By Steve Goldstein
It’s time to bet against the winners from the Federal Reserve’s unprecedented monetary easing during the pandemic, a top Bank of America strategist.
Michael Hartnett, chief investment strategist at Bank of America, said the Fed will be very hawkish the next nine months after inflation soared, reaching 7% in December.
That means, “short the winners of Fed’s liquidity supernova…tech, IG, private equity.” The Fed has taken its balance sheet to nearly $9 trillion, and other central banks, as a percentage of their GDP, have been even more aggressive.
Investors already have started to punish the winners from low interest rates. The Nasdaq Composite /zigman2/quotes/210598365/realtime COMP +0.88% retreated 2.5% on Thursday after officials including Fed Gov. Christopher Waller discussed making as many as five increases in 2022. The ARK Innovation ETF /zigman2/quotes/204808965/composite ARKK -0.59% , a proxy for futuristic but largely unprofitable companies, has dropped 47% from its February highs.
Investment-grade bonds, and private-equity, are less talked about during the current worries over likely Fed interest rate hikes this year.
The iShares iBoxx $ Investment Grade Corporate Bond ETF /zigman2/quotes/206919681/composite LQD -0.43% has slipped 2% this year and is down 5% from its August highs.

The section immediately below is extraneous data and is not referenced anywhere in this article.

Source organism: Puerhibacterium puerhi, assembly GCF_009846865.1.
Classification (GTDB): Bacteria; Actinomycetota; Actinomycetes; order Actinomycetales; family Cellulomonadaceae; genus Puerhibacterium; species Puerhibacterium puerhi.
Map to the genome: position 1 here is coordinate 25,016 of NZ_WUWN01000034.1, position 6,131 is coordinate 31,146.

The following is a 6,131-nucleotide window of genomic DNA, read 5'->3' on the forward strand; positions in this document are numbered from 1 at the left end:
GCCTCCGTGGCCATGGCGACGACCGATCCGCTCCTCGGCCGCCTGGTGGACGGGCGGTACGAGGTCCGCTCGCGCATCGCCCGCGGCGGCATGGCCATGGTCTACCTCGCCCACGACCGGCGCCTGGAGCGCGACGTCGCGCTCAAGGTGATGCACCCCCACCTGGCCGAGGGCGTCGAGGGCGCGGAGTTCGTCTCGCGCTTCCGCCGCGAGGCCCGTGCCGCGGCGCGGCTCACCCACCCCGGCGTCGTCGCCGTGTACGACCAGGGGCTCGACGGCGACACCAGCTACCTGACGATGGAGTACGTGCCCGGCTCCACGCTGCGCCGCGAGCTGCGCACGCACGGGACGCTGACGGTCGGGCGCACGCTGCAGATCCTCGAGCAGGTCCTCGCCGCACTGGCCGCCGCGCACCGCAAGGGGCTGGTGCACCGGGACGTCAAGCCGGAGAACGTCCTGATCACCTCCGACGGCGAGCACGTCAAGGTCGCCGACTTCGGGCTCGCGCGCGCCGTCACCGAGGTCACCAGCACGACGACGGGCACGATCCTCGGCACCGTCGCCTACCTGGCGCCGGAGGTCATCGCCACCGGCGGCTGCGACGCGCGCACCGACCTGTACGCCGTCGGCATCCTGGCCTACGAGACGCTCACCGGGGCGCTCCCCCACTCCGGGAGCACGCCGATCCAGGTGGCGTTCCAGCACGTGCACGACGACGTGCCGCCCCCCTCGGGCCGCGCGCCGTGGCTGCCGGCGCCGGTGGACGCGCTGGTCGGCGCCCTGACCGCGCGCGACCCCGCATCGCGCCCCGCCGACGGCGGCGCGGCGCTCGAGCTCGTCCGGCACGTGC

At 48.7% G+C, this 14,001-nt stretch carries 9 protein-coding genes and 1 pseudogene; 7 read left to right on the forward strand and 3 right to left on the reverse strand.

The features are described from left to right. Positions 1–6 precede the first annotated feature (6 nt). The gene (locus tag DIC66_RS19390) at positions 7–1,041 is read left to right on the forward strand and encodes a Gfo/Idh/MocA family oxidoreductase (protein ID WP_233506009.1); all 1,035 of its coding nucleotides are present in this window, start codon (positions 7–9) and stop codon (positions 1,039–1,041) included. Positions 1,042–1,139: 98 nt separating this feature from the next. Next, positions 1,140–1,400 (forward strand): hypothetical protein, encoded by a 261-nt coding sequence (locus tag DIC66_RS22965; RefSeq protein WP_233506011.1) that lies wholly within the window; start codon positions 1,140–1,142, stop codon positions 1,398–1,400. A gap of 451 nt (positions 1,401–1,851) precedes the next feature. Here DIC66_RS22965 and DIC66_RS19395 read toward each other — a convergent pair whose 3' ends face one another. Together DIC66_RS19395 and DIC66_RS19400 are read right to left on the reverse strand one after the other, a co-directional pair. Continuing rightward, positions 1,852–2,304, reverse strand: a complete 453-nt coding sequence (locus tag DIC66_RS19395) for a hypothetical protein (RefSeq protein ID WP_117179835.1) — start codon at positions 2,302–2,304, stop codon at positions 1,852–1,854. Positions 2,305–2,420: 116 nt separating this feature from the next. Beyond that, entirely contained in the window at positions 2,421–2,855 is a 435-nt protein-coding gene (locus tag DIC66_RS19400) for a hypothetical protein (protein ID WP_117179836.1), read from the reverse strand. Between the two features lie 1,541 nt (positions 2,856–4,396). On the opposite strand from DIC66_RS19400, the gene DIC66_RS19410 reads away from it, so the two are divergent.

The Invesco Global Listed Private Equity ETF /zigman2/quotes/207421552/composite PSP +1.74% has dropped 2% this year and 9% from its highs in November.
Hartnett said the interest rate shock will be global this year. The G7 unemployment rate is near a 40-year low of 4.5%, and the price of the Austrian 100-year bond has tumbled.
In terms of what he recommends on the long side, Hartnett said high quality, defensive stocks should benefit on tighter financial conditions; oil, energy, and other so-called real assets should gain due to inflation; European and emerging market banks may do well as economies recover; and distressed Asian credit may offer opportunities.
One other note he made was that the U.S. dollar /zigman2/quotes/210598269/delayed DXY -0.80% was fading despite increasingly hawkish Fed monetary policy. He said that’s because global investors are losing their faith in the U.S. recovery. Rising yields and a weak dollar is reminiscent of the 1970s, when cash and commodities outperformed stocks and bonds, which is what we’re seeing in 2022, he said.
The dollar has slipped 1% while the yield on the 10-year Treasury /zigman2/quotes/211347051/realtime BX:TMUBMUSD10Y +2.07% has climbed 21 basis points this year.